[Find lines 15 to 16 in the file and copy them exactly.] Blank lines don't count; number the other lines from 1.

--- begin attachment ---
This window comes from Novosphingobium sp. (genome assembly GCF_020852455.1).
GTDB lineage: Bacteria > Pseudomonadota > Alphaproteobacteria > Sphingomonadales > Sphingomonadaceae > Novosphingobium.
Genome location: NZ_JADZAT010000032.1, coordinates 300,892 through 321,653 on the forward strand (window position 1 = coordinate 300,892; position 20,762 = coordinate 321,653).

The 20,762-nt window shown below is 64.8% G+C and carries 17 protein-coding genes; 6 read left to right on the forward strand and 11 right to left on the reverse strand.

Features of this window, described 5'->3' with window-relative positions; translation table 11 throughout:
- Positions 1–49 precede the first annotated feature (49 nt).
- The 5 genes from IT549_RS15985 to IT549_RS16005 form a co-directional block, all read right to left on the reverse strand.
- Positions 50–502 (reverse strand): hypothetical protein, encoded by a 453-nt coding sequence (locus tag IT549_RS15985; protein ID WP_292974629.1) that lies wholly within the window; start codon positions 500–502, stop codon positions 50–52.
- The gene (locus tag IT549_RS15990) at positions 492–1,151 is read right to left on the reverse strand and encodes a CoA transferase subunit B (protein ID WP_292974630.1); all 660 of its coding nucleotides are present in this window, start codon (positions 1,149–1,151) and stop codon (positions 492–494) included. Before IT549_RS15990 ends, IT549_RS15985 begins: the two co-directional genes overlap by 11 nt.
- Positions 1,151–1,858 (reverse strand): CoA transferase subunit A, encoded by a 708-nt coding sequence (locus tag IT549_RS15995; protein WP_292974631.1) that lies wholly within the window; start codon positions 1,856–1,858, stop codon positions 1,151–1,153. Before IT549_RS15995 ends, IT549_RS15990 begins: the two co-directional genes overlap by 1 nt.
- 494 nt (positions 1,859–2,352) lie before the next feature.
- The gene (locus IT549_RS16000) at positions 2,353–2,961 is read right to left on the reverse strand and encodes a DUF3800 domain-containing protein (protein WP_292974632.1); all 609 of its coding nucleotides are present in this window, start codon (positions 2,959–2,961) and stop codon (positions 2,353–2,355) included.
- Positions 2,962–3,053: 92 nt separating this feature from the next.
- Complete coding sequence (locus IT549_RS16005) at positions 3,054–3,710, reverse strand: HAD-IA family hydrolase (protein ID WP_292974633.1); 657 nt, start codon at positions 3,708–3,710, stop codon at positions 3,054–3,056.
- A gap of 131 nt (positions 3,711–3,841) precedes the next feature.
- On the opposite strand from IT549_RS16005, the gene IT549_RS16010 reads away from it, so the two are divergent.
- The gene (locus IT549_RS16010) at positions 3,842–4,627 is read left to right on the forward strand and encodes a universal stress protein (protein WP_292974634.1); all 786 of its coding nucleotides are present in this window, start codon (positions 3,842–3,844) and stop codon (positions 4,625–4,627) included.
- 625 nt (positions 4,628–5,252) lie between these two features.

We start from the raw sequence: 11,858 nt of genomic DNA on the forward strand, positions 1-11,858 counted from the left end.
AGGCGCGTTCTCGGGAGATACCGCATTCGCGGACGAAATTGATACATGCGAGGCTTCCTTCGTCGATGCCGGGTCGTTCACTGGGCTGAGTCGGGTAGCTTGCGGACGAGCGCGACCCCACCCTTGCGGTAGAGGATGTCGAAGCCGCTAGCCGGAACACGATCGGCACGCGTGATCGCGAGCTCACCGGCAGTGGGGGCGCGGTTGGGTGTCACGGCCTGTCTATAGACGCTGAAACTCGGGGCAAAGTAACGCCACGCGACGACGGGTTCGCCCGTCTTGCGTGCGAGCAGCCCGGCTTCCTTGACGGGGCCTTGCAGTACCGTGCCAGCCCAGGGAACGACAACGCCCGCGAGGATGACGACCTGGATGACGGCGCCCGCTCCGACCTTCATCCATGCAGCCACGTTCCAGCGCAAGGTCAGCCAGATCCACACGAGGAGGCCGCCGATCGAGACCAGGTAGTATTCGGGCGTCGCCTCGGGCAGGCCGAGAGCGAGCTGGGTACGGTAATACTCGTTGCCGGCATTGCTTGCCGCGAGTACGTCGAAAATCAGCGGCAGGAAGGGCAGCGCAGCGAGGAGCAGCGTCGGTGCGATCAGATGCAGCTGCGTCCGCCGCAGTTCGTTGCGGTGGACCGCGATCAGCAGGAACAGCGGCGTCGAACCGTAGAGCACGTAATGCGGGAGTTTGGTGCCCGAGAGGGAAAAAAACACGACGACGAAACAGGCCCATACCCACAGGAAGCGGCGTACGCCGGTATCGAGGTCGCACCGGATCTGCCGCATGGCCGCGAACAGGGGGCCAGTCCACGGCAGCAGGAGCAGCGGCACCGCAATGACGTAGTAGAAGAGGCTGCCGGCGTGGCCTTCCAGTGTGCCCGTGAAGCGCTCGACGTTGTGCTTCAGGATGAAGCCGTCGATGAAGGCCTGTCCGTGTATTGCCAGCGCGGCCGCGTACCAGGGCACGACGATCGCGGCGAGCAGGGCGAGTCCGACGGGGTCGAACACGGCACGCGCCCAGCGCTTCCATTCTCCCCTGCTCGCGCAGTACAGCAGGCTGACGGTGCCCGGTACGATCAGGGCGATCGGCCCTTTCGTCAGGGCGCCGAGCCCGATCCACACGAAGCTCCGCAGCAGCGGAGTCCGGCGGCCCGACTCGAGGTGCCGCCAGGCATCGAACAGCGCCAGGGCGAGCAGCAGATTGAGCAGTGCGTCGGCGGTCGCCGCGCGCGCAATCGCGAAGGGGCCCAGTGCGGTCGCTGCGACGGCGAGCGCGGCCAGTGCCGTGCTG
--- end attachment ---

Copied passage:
- A gap of 131 nt (positions 3,711–3,841) precedes the next feature.
- On the opposite strand from IT549_RS16005, the gene IT549_RS16010 reads away from it, so the two are divergent.